It took less than an hour before Senators considering federal Judge John G. Roberts Jr.'s nomination to the Supreme Court fell into disagreement over Hurricane Katrina.
In their opening remarks, the two top Democrats on the Senate Judiciary Committee invoked the tragedy as a reminder of the gap between rich and poor and the need for a Supreme Court that wants to close that gap.
"Today, the devastation, despair facing millions of our fellow Americans in the Gulf region is a tragic reminder of why we have a federal government, why it's critical that our government be responsive," said Sen. Patrick J. Leahy, Vermont Democrat and ranking minority member of the panel.
"We need the federal government for our protection and security, to cast a lifeline to those in distress, to mobilize better resources beyond the ability of any state and local government -- all of this for the common good."
Sen. Edward M. Kennedy, the Massachusetts Democrat, said lessons should be learned from the hurricane.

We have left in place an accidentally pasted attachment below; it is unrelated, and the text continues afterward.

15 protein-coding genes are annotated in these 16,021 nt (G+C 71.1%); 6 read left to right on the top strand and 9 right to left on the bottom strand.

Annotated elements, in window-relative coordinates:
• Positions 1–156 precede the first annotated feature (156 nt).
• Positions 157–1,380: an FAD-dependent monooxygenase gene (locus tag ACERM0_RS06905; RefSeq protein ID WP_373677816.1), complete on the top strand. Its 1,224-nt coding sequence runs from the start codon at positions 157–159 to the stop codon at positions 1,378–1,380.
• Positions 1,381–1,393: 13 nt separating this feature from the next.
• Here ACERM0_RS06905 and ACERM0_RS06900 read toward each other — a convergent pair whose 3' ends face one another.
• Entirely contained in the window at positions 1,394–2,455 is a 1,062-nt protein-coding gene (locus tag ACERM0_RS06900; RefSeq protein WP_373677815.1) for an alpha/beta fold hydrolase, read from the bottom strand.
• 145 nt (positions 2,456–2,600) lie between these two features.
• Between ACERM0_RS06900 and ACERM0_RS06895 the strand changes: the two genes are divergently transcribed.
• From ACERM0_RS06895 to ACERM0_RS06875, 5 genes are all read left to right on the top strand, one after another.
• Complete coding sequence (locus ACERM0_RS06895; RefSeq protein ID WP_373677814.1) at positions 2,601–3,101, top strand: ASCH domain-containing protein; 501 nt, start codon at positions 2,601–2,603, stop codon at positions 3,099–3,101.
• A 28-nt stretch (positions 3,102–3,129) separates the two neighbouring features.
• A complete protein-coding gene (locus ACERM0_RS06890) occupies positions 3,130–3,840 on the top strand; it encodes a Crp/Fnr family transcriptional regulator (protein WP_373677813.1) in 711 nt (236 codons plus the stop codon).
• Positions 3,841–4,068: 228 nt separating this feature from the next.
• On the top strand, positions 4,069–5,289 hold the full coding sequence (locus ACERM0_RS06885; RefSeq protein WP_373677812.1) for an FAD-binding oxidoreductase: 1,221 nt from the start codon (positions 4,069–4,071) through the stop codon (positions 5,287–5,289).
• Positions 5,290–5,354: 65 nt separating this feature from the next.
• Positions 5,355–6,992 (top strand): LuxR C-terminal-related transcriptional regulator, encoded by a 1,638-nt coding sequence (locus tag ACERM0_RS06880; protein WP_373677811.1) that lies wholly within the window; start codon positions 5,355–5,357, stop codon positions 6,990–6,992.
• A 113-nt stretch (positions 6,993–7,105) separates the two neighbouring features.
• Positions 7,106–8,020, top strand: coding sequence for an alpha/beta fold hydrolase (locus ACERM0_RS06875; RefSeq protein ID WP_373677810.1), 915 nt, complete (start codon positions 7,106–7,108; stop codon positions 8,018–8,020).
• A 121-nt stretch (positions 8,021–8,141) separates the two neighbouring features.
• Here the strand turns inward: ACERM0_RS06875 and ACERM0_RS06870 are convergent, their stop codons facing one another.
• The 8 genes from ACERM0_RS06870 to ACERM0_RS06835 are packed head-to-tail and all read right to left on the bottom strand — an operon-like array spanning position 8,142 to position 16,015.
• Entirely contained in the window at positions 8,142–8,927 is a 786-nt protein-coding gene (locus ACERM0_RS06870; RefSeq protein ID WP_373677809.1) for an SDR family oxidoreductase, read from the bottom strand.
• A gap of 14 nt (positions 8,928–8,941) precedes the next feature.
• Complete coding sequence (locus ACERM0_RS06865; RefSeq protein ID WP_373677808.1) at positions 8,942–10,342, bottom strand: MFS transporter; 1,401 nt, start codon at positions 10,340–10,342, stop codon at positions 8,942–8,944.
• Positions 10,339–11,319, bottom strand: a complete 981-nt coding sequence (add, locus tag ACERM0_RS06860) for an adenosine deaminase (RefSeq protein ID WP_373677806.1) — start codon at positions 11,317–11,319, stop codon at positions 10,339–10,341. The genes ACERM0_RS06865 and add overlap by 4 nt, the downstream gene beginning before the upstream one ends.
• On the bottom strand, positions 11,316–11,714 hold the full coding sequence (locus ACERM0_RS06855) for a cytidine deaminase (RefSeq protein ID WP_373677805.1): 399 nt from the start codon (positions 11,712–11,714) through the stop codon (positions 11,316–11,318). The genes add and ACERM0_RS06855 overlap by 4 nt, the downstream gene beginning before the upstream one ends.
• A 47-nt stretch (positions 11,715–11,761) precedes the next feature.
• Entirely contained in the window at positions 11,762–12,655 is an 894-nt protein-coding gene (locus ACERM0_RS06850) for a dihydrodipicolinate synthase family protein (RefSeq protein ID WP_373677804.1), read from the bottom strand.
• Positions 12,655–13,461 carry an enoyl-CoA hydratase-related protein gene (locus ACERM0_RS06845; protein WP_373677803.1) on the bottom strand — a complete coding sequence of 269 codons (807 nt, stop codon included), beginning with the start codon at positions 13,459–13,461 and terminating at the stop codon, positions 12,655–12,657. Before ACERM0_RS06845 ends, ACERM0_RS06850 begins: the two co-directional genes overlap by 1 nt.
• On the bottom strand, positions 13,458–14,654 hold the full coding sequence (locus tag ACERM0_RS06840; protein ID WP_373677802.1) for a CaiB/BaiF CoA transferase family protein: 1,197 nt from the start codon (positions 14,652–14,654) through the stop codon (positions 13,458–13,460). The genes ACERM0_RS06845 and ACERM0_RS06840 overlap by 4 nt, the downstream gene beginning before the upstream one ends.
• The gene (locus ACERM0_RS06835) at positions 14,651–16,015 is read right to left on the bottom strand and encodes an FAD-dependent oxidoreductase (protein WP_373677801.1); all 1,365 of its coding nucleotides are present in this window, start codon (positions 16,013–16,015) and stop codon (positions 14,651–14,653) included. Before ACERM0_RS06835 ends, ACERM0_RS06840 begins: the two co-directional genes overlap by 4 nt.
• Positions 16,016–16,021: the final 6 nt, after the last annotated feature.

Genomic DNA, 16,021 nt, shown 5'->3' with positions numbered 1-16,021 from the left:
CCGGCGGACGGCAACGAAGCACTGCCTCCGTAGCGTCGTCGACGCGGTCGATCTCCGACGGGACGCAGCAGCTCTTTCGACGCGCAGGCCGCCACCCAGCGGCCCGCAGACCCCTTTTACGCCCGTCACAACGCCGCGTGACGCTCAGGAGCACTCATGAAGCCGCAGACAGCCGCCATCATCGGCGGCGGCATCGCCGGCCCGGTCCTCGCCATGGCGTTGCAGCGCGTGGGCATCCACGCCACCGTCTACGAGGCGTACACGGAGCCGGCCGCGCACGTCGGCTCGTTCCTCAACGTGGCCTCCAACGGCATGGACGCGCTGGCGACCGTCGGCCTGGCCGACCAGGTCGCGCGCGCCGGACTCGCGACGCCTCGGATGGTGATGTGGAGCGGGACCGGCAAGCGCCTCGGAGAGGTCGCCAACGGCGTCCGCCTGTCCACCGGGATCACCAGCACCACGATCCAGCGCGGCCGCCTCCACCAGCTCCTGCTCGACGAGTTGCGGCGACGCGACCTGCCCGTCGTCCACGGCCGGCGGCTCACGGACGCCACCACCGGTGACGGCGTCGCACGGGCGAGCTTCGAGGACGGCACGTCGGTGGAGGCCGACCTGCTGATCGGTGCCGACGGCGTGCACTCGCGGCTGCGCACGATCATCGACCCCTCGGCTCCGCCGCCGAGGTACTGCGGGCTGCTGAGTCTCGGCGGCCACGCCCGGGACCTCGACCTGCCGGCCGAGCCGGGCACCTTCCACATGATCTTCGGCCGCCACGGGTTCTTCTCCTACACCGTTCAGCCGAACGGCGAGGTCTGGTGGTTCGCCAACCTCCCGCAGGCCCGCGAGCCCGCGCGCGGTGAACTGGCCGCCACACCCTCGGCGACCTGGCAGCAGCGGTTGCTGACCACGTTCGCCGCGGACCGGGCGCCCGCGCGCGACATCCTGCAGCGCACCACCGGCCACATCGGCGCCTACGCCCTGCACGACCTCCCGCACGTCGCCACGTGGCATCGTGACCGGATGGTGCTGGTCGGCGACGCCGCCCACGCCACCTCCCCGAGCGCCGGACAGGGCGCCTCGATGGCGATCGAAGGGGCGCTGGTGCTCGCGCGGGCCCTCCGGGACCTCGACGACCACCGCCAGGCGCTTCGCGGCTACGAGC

"The powerful winds and flood waters of Katrina tore away the mask that has hidden from public view the many Americans who are left out and left behind," he said. "As one nation under God, we cannot continue to ignore the injustice, the inequality and the gross disparities that exist in our society."
Within moments, the office of Sen. John Cornyn, Texas Republican and member of the committee, issued a statement accusing Mr. Leahy and Mr. Kennedy of using the victims of the hurricane "in an attempt to score political points."
"I believe the American people will see this for what it is," said Mr. Cornyn, according to the statement. "We ought not to appropriate a national tragedy in a misguided effort to further a political interest of any sort."
Wendy Long, counsel for the conservative Judicial Confirmation Network, accused the Democrats of "exploiting the national tragedy."
"Reasonable, fair-minded Democrats should prevail on their more extremist Senate colleagues to back off these inappropriate tactics," she said. "Grandstanding, deception and cavalierly playing politics with the human tragedy wrought by the hurricane will not endear Senate Democrats to the American people."
The Cornyn statement went on to predict: "Others likely will make similar attempts in a bizarre effort to link Judge Roberts to the tragedies in the Gulf of Mexico. But Katrina victims should not be used to score political points."